© Jerry Stanecki
“Ready?” asked Lorenz Holiday, our Navajo guide.
“All set,” said my long time friend John Manis as we all piled out of the Jeep and to stare at Mitchell Butte, a monument in one of the most dramatic places in America today.
It was my second visit to Monument Valley, Utah, a Navajo Tribal Valley in the southeast corner of Utah. Mitchell was named after one of two soldiers who served under Kit Carson. Mitchell and a fella named Merrick were killed trying to mine silver on sacred land.
It would take hours for us to reach the top of the thousand-foot-high monument, which meant about a 20,000-foot zigzag climb.
As we started climbing, I felt pain in my chest—which is not necessarily encouraging for someone who has had five bypasses. It’s actually tricky at times, because you always wonder is this—as Fred Sandford always said—“The big one or just gas?”
We stopped at the base of Mitchell, about 200 feet from the car. John looked at me in a strange way.
“Are you all right?” he asked.
“Yeah, I’m fine except for the chest pain,”
“Want to turn back?” John said, concerned.
“No, I’m thinking like a sore muscle, the pain will work itself out as we climb. Does that make any sense?”
John, a doctor, looked at me like it was the dumbest thing he’d ever heard.
“That’s the dumbest thing, I’ve ever heard,” he said.
“Lets just keep moving a bit and see what happens,” I said, thinking, “What the heck, if something happens, I had a doctor with me.” Besides, John has been my trusted friend, who I could always count on without fail in any situation.
‘I’m not gonna’ carry you out,” my Tonto said.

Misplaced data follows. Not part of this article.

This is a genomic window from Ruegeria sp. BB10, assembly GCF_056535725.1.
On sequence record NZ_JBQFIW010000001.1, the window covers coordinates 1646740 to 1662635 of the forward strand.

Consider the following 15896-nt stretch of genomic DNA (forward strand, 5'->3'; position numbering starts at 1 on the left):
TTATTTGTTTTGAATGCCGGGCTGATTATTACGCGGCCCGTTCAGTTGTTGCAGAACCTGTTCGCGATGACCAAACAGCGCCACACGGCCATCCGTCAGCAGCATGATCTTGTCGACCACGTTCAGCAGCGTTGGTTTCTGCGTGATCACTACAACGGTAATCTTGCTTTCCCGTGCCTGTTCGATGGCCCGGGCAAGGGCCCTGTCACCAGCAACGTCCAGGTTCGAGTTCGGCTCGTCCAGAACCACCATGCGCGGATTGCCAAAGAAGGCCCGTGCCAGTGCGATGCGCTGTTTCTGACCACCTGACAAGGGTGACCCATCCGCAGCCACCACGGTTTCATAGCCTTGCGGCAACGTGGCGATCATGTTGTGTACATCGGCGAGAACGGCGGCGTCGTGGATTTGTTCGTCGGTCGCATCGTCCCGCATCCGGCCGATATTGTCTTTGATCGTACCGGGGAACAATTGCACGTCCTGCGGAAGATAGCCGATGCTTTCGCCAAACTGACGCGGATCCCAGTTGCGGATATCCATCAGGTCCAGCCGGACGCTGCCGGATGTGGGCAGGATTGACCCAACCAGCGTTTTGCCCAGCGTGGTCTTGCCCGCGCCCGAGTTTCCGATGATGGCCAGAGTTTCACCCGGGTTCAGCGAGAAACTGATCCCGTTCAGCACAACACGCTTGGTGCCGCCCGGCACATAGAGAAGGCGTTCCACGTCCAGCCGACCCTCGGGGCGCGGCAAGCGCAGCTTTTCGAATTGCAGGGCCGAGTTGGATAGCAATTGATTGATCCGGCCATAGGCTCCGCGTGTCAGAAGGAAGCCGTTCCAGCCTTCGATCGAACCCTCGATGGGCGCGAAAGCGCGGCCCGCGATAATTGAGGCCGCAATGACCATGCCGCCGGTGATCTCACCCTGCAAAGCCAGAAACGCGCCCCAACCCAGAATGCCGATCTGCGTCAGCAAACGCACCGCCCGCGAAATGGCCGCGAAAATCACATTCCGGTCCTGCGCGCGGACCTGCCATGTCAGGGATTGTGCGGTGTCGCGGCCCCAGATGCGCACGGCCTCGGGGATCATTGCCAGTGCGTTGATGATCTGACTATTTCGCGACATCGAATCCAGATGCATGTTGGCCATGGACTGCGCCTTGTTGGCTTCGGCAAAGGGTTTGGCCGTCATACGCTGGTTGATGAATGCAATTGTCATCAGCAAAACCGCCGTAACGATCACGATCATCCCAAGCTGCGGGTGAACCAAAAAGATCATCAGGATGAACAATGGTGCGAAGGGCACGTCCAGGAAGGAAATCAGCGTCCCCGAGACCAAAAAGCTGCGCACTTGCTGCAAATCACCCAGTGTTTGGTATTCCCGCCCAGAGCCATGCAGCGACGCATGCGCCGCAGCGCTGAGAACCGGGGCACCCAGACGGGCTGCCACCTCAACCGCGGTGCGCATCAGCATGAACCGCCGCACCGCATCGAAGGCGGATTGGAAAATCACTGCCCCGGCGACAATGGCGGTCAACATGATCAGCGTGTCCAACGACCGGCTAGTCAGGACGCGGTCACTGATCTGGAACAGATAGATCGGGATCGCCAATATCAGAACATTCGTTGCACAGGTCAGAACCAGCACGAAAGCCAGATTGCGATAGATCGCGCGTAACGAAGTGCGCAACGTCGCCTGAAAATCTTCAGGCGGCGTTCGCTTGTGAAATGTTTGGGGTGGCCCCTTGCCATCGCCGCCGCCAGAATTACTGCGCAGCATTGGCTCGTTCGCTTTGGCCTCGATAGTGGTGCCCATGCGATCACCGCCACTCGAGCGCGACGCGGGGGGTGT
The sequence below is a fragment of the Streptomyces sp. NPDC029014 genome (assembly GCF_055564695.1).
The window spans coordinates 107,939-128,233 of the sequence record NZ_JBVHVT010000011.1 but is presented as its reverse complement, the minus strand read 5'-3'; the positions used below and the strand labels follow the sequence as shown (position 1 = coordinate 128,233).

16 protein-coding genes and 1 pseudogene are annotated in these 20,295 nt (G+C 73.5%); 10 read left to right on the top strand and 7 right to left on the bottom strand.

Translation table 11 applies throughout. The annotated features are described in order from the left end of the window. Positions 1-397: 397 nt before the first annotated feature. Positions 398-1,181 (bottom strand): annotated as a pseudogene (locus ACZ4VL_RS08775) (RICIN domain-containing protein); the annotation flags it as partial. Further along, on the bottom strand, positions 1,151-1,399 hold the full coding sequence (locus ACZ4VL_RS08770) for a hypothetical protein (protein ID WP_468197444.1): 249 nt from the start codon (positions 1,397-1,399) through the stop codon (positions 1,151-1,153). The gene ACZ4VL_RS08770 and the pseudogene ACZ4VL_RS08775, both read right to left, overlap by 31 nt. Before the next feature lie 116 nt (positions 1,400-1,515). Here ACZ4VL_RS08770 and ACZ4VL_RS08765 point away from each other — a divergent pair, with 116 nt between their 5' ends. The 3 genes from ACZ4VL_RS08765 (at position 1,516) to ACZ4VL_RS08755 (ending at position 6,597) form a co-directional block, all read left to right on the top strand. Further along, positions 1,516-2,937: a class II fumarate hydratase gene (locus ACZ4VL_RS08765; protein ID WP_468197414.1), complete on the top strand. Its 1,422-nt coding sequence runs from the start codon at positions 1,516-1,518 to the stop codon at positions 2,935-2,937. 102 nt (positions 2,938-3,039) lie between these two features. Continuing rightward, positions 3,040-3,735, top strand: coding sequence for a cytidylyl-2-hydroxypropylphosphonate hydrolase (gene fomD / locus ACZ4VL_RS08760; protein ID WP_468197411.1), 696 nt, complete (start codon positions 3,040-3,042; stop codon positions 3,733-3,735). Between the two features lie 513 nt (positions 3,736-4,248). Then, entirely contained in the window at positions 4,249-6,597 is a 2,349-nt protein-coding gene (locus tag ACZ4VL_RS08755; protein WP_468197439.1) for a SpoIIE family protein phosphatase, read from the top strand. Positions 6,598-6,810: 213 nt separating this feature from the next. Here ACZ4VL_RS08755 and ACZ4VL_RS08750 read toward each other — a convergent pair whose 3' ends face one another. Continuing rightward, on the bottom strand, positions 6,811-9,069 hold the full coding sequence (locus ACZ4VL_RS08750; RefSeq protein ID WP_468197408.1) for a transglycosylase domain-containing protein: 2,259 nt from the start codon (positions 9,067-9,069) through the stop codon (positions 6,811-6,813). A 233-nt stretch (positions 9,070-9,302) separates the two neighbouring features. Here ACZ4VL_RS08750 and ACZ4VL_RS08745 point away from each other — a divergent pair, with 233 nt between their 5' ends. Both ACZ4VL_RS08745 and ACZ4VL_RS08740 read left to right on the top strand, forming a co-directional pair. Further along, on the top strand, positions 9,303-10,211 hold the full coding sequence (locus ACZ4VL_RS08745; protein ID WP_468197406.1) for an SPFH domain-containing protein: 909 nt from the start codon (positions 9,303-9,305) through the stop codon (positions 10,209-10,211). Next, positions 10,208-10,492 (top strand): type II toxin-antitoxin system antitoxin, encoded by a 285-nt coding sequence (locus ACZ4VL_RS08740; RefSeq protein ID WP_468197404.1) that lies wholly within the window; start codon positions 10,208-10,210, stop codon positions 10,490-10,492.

We all laughed and resumed climbing.
* * *
We had arrived the day before in an almost blinding sandstorm, one that made sandstorms in movies look like a little dust in the wind. It was incredible; the day had actually been darkened by the winds that had been blowing the desert sands from one state to another for days.
Our plan was to explore the historic valley, shoot some photos and hike for a couple of days, soaking up the essence and spirit of the sacred land.
We headquartered at Gouldings Lodge, a place of rest and nourishment established long before John Wayne starred in “Stagecoach,” “She Wore a Yellow Ribbon,” and a dozen other western movies shot here.
* * *
It was in the spring of 1921, a young pioneer named Harry Goulding rode west from Colorado. Arriving here he was awestruck by the almost unbelievable magnificence that lay before his eyes. Giant monuments stood like sentries to the Gods. The sheepherder and trader had found heaven.
In those days the land was owned by the Paiute Indians and adjoined the Navajo Reservation. As luck would have it, in 1923, the State of Utah offered the Paiute tribes more fertile land to the North in exchange for the valley. The Paiutes accepted, freeing the land for public purchase.
Harry and his new wife Leone, who Harry nicknamed “Mike” plunked down $320 for one square mile of the valley.
Years passed, tents became buildings as Mike and Harry became friendly with all around. Well, almost all around. At first there was friction between the Goulding’s and the Navajo’s, but Harry and Mike held their ground, all 640 acres, and managed to earn the respect, then friendship of the Navajo’s. It became a trusted, lasting friendship.